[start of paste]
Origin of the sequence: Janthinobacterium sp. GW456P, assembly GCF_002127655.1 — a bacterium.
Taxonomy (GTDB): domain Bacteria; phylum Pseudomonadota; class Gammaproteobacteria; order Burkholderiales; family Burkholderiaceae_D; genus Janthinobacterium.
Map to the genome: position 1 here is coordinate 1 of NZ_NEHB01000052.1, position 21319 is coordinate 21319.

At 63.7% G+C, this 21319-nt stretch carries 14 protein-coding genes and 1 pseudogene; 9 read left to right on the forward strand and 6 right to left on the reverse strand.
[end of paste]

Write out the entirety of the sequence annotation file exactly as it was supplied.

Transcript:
Origin of the sequence: Janthinobacterium sp. GW456P, assembly GCF_002127655.1 — a bacterium.
Taxonomy (GTDB): domain Bacteria; phylum Pseudomonadota; class Gammaproteobacteria; order Burkholderiales; family Burkholderiaceae_D; genus Janthinobacterium.
Map to the genome: position 1 here is coordinate 1 of NZ_NEHB01000052.1, position 21319 is coordinate 21319.

At 63.7% G+C, this 21319-nt stretch carries 14 protein-coding genes and 1 pseudogene; 9 read left to right on the forward strand and 6 right to left on the reverse strand.